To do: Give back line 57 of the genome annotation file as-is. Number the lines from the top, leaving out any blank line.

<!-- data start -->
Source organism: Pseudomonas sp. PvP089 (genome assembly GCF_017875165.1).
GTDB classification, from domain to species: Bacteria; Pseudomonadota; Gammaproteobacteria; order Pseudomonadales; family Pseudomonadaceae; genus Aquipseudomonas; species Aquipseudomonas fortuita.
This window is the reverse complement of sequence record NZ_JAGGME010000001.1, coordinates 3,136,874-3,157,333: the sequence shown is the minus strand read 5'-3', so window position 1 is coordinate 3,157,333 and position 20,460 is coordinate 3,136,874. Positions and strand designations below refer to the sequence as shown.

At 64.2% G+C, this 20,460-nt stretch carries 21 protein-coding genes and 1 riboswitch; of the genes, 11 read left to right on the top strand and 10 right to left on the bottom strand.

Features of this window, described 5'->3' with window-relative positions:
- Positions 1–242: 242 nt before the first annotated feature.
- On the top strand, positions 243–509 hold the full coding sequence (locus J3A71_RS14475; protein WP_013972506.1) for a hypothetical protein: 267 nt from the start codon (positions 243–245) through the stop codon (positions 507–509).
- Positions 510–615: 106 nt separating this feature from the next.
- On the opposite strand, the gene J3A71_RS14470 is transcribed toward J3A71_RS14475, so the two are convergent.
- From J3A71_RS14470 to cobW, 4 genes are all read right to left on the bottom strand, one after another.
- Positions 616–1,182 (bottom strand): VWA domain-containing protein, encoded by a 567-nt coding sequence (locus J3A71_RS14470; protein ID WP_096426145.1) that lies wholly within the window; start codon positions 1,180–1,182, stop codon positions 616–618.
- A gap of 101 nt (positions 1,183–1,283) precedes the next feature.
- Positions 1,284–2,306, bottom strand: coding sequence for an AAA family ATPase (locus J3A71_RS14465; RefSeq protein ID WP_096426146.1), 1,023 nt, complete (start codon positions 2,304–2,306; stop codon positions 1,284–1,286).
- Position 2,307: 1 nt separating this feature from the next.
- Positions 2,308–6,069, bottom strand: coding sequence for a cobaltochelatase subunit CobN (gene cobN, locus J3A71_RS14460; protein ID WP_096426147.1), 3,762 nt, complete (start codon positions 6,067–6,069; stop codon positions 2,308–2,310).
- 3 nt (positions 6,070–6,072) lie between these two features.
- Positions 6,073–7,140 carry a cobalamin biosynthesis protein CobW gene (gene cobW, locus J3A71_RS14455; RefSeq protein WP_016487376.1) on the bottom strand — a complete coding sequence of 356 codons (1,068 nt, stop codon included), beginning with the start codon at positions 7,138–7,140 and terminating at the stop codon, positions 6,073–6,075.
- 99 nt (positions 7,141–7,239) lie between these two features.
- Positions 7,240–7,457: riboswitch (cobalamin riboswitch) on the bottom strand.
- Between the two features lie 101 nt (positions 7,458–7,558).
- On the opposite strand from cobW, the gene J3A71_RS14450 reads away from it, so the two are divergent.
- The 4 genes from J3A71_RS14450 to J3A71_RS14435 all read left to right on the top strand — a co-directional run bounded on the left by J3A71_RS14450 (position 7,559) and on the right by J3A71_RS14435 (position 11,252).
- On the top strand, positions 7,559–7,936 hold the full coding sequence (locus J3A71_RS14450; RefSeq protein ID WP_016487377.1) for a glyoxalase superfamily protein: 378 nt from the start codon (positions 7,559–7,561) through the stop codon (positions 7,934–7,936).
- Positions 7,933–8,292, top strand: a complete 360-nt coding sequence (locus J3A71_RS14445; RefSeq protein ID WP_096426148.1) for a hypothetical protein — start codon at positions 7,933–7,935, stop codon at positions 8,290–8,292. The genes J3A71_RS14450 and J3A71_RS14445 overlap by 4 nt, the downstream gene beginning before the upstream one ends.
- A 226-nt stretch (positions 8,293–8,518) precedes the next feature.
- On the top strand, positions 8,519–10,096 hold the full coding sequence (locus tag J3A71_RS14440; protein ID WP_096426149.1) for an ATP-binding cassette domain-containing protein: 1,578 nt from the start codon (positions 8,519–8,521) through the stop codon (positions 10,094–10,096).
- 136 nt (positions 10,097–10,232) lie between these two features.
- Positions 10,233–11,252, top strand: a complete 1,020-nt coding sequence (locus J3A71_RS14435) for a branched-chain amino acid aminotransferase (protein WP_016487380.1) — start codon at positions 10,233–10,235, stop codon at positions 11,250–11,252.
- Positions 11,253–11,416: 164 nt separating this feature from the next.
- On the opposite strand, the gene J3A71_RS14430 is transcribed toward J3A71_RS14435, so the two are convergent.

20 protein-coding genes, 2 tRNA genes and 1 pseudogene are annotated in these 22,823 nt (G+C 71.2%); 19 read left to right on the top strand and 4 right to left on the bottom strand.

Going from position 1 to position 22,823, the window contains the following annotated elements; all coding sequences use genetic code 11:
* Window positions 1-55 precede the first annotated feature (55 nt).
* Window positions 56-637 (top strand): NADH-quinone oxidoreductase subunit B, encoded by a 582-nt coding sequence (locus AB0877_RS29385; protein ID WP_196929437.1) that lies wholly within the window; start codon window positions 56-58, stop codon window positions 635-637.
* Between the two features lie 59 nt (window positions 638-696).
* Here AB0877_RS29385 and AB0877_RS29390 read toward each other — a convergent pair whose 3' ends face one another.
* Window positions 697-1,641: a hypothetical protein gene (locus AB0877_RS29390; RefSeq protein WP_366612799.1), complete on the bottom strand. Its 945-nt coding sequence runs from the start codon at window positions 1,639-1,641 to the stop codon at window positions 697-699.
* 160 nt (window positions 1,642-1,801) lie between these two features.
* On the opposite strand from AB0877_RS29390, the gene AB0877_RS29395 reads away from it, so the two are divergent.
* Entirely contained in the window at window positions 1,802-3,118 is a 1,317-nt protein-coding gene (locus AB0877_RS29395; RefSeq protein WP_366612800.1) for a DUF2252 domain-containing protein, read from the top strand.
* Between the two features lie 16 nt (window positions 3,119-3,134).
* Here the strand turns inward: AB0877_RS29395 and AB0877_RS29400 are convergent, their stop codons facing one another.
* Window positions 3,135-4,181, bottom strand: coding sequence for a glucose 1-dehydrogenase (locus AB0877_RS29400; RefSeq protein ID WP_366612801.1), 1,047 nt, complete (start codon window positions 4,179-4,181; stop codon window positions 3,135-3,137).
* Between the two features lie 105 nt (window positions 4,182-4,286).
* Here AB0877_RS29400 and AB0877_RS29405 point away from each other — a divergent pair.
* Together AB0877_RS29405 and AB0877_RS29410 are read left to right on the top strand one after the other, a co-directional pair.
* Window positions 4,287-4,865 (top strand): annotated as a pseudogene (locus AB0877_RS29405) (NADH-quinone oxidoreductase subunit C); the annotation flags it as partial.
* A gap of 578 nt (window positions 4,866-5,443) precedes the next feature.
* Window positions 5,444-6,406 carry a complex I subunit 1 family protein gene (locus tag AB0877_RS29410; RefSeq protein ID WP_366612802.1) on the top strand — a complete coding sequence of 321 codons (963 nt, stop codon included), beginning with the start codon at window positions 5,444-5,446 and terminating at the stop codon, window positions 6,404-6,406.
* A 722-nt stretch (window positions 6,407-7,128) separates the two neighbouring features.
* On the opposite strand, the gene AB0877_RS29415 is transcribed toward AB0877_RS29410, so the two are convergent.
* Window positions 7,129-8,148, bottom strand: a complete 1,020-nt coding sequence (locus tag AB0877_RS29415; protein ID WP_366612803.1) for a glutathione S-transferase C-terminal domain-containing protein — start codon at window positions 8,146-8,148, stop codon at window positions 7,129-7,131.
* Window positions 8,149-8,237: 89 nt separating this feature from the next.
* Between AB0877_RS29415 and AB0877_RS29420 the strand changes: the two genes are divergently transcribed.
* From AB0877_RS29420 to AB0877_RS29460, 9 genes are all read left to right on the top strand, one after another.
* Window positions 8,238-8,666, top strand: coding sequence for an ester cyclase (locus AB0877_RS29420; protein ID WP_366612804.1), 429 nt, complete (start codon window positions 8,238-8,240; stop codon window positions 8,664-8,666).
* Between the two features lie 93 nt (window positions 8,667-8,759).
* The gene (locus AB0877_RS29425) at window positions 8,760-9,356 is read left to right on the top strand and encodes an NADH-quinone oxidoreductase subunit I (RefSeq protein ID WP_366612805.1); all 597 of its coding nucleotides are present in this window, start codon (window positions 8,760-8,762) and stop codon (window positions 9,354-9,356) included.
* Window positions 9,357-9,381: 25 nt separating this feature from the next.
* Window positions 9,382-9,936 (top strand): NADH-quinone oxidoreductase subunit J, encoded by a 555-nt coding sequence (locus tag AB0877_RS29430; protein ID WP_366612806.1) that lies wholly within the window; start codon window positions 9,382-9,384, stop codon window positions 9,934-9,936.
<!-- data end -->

* Between the two features lie 93 nt (window positions 8,667-8,759).